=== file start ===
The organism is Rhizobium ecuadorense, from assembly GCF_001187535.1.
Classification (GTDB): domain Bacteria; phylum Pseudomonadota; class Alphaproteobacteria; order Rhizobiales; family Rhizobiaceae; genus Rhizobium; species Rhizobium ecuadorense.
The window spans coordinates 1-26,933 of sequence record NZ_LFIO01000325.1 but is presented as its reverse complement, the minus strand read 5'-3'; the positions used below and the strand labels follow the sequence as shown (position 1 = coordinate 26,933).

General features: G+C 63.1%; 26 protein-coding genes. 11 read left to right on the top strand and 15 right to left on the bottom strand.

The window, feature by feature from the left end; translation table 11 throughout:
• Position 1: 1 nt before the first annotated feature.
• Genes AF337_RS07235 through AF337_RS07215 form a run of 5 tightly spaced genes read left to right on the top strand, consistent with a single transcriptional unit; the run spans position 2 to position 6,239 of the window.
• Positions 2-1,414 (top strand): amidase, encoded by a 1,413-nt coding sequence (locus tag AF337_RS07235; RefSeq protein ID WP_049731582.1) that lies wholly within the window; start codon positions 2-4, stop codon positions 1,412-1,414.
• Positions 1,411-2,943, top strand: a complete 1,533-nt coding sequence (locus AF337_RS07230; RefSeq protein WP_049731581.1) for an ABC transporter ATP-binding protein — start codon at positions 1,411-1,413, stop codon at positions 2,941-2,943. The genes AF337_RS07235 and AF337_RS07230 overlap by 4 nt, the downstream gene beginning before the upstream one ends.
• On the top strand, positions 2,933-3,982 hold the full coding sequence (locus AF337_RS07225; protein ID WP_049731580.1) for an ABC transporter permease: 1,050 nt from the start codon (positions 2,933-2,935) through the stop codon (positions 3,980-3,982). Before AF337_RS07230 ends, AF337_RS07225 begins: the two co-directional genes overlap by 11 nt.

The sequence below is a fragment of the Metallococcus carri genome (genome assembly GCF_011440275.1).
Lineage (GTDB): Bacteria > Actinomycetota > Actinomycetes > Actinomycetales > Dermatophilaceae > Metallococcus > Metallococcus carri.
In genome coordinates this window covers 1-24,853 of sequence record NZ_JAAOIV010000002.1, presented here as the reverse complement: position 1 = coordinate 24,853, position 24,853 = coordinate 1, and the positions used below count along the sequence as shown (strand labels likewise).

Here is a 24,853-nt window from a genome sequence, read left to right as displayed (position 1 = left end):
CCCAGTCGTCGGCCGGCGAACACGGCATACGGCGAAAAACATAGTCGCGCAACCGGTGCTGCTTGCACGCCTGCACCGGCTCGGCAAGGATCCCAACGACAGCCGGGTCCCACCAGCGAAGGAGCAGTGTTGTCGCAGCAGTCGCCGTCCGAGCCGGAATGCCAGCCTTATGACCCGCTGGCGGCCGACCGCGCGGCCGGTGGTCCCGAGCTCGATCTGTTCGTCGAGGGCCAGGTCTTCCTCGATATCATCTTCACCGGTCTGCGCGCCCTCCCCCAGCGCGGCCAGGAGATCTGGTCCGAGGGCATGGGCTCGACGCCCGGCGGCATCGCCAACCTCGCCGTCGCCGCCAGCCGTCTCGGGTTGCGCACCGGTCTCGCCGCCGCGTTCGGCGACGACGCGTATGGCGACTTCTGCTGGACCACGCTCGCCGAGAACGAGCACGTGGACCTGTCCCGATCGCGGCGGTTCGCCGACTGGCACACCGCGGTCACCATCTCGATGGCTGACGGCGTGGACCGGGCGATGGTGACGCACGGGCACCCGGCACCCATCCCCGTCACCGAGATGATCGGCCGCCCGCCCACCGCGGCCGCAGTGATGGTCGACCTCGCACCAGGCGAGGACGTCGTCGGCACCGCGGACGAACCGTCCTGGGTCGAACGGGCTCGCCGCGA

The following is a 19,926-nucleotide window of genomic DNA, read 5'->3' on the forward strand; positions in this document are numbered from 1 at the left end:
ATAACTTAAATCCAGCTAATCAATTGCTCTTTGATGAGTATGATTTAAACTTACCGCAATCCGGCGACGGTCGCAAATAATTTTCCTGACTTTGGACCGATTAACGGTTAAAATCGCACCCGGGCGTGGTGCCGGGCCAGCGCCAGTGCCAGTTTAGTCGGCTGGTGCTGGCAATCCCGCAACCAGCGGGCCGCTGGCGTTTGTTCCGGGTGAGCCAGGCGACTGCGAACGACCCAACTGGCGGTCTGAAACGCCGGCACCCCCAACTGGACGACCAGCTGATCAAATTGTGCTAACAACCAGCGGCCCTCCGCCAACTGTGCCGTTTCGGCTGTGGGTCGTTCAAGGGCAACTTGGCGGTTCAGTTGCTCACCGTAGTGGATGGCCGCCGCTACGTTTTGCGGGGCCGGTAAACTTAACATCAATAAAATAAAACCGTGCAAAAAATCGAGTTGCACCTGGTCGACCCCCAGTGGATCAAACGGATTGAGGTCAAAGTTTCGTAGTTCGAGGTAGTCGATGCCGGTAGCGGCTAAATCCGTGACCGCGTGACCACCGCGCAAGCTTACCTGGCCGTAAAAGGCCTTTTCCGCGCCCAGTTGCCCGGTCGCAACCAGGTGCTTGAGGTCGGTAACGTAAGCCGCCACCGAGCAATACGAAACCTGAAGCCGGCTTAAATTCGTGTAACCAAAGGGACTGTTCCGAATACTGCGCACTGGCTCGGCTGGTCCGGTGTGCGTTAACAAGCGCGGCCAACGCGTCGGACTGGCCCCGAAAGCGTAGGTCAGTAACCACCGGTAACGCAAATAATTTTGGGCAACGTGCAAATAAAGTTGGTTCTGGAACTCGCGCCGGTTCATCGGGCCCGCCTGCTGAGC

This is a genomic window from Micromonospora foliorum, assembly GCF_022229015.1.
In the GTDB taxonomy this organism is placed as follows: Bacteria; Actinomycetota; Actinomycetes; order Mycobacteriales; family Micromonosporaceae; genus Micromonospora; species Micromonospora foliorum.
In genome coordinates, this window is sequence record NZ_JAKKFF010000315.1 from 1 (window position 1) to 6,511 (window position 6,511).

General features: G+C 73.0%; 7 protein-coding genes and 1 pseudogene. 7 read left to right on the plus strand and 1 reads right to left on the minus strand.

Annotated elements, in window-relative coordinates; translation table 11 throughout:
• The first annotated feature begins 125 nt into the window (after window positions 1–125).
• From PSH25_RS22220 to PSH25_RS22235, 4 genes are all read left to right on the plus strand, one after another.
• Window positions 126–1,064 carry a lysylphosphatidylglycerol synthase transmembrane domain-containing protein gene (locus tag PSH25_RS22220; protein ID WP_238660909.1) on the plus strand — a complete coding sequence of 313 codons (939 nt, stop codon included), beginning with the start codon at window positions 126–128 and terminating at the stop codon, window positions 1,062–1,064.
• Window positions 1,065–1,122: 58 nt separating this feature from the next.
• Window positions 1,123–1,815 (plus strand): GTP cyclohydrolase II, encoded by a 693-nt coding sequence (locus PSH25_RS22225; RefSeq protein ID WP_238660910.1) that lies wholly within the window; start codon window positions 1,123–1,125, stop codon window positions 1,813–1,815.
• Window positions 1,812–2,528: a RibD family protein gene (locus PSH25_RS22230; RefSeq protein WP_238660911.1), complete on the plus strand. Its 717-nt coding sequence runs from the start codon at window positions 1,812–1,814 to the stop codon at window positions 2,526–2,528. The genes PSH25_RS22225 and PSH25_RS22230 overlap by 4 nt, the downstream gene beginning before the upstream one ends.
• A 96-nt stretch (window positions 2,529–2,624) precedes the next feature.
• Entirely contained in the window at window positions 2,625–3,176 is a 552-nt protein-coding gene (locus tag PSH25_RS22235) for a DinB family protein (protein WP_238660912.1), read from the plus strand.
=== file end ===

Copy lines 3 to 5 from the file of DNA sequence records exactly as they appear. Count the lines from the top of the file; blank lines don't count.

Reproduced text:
The window spans coordinates 1-26,933 of sequence record NZ_LFIO01000325.1 but is presented as its reverse complement, the minus strand read 5'-3'; the positions used below and the strand labels follow the sequence as shown (position 1 = coordinate 26,933).

General features: G+C 63.1%; 26 protein-coding genes. 11 read left to right on the top strand and 15 right to left on the bottom strand.

The window, feature by feature from the left end; translation table 11 throughout: